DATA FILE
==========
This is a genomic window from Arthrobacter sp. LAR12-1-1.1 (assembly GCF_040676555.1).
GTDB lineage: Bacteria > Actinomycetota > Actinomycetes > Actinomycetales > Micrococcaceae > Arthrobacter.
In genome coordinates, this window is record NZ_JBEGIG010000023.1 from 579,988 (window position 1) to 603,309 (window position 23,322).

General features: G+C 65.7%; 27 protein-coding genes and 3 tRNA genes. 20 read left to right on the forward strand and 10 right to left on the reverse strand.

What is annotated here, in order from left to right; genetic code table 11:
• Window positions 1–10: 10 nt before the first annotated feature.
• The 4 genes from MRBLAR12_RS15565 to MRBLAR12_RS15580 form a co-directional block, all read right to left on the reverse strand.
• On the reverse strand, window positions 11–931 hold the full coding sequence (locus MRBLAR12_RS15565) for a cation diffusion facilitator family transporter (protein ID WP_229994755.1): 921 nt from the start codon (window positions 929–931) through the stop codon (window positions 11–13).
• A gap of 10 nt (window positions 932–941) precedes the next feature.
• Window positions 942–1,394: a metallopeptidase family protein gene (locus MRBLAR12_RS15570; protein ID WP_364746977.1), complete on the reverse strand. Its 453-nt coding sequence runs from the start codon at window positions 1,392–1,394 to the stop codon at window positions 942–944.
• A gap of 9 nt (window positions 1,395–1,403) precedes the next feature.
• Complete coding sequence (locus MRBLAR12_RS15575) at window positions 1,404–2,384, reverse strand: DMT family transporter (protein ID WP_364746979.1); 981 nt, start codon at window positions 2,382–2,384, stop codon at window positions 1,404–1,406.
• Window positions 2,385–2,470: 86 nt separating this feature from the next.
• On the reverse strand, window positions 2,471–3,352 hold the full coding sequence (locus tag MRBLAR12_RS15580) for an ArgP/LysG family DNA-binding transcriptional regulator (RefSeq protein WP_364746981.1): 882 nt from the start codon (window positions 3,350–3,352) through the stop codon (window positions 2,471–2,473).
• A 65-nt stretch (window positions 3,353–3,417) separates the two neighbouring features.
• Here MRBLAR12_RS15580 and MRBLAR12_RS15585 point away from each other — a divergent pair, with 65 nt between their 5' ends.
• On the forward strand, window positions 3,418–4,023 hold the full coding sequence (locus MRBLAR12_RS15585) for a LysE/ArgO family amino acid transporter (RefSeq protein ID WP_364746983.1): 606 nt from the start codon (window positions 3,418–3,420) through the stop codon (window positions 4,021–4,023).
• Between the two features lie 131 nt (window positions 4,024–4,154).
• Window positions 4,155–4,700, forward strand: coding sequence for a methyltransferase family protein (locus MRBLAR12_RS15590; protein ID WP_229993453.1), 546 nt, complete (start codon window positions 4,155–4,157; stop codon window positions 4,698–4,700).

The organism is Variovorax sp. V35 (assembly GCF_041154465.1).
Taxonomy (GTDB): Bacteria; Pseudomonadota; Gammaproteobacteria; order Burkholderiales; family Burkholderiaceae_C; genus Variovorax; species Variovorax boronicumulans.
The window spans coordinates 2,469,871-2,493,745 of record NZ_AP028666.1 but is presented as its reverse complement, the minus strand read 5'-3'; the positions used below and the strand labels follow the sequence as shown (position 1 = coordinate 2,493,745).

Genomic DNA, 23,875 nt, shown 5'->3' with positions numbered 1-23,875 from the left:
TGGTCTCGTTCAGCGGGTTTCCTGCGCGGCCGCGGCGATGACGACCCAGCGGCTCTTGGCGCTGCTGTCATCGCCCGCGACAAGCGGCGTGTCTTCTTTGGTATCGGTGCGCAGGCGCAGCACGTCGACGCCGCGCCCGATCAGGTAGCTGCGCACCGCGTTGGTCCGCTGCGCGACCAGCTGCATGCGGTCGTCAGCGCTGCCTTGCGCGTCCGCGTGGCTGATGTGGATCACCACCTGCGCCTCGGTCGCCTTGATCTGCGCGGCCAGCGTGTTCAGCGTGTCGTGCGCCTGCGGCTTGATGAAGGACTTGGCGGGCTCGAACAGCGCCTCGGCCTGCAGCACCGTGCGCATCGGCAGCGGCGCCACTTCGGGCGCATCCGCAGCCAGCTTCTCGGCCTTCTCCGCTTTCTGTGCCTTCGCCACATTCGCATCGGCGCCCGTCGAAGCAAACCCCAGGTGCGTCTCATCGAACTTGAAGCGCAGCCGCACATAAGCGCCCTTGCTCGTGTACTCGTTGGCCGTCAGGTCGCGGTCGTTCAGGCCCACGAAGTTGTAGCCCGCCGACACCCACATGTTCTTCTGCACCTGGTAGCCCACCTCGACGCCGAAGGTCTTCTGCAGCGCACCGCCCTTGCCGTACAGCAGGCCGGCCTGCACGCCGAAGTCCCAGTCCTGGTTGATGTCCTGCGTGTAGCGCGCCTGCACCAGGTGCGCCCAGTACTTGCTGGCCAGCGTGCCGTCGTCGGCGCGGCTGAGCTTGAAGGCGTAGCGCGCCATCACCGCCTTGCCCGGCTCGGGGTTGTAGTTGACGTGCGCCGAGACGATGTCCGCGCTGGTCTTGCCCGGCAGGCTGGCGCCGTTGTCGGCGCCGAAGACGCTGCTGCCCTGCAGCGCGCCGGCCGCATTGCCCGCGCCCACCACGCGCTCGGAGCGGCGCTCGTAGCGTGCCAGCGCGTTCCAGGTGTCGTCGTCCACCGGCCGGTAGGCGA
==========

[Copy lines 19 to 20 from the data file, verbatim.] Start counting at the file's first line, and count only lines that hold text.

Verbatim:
• Window positions 4,155–4,700, forward strand: coding sequence for a methyltransferase family protein (locus MRBLAR12_RS15590; protein ID WP_229993453.1), 546 nt, complete (start codon window positions 4,155–4,157; stop codon window positions 4,698–4,700).

The organism is Variovorax sp. V35 (assembly GCF_041154465.1).